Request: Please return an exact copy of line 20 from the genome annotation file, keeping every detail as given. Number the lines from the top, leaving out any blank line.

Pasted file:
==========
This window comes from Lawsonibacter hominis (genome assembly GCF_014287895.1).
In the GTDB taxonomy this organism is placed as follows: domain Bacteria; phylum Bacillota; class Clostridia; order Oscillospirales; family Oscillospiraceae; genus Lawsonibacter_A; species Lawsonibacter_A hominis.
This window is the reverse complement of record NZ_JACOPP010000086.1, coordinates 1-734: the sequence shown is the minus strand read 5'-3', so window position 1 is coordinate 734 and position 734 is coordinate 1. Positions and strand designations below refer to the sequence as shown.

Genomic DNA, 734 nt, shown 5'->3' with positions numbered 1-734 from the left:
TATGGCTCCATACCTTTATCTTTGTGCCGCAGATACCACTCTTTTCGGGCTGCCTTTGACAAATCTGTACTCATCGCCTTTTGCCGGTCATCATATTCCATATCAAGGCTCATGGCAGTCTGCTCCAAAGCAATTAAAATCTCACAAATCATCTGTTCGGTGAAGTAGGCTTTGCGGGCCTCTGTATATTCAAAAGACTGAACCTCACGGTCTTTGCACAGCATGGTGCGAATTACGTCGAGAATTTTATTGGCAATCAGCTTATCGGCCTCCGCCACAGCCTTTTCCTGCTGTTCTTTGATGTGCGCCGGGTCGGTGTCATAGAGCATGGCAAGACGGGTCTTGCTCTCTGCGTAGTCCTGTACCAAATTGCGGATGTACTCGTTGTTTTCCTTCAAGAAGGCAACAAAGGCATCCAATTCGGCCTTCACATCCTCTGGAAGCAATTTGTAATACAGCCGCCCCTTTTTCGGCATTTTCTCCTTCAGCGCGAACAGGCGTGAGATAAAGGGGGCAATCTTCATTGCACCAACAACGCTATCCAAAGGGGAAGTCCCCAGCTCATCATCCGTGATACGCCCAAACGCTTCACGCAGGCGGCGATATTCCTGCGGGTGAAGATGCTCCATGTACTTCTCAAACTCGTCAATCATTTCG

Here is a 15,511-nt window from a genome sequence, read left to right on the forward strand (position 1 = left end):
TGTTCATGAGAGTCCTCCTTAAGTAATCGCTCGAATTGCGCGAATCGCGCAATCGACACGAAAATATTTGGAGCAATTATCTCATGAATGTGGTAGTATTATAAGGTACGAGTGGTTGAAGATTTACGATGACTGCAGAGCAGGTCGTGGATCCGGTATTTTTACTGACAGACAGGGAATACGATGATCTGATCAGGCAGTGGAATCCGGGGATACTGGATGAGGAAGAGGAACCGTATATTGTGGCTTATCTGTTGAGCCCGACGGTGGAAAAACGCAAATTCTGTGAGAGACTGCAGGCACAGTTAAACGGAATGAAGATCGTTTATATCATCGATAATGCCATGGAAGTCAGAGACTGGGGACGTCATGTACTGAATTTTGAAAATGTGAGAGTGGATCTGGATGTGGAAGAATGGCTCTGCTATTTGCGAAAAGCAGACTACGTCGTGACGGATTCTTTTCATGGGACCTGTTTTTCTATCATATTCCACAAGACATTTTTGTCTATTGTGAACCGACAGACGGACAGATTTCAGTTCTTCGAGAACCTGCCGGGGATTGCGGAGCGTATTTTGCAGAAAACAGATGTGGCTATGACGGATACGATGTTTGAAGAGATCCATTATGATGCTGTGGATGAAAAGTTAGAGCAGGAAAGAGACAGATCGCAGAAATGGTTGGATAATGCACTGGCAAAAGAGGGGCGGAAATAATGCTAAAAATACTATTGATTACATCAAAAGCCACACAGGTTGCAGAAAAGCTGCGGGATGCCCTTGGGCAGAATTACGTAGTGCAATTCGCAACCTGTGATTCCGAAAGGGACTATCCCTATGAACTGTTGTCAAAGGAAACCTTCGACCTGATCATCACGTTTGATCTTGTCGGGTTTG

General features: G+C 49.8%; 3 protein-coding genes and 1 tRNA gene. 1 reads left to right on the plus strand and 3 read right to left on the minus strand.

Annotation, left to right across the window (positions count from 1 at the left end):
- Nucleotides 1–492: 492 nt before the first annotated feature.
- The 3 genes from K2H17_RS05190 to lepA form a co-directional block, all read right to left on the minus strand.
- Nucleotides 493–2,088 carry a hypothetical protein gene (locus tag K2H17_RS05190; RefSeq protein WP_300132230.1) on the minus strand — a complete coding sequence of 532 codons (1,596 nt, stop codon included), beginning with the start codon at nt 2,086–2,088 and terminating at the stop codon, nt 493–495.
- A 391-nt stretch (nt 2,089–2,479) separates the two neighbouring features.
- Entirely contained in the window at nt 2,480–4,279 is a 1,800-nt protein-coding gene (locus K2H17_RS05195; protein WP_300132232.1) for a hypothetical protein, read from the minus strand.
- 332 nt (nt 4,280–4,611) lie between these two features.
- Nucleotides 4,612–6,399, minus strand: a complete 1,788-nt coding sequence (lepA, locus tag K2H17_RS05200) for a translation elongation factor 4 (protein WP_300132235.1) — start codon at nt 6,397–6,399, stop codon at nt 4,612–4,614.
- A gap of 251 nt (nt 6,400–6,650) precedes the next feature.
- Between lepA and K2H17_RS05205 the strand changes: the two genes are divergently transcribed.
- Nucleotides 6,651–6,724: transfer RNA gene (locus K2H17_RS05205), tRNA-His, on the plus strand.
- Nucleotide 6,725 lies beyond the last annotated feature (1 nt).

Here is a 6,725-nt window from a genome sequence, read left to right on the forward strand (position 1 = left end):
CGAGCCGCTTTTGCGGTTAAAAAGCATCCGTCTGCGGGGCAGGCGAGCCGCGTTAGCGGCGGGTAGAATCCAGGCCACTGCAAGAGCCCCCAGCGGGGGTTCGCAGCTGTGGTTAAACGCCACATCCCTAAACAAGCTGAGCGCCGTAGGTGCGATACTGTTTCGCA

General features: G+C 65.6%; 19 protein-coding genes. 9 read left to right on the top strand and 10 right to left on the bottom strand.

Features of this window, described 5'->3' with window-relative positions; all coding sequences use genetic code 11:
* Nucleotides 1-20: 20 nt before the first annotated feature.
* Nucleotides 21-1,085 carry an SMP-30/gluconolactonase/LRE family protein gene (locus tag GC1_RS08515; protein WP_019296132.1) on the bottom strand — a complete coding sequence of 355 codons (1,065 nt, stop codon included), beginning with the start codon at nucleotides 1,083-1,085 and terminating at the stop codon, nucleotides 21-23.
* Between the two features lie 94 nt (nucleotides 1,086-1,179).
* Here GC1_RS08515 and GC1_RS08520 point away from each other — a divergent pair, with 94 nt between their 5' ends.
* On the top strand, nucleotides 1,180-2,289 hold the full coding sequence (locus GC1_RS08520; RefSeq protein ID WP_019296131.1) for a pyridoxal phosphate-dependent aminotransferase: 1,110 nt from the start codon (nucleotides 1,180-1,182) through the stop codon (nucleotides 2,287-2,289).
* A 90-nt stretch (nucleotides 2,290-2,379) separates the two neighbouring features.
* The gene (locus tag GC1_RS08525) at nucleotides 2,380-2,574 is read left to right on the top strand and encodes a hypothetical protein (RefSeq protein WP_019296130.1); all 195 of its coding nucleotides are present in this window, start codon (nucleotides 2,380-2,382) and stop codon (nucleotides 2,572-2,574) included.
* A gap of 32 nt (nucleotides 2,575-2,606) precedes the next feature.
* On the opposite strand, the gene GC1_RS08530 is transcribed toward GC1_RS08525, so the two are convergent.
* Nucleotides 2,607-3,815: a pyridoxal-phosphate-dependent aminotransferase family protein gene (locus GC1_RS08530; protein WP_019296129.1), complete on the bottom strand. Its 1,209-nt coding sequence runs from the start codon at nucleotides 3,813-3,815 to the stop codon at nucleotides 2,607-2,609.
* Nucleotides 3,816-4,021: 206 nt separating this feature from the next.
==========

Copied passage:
- Nucleotide 6,725 lies beyond the last annotated feature (1 nt).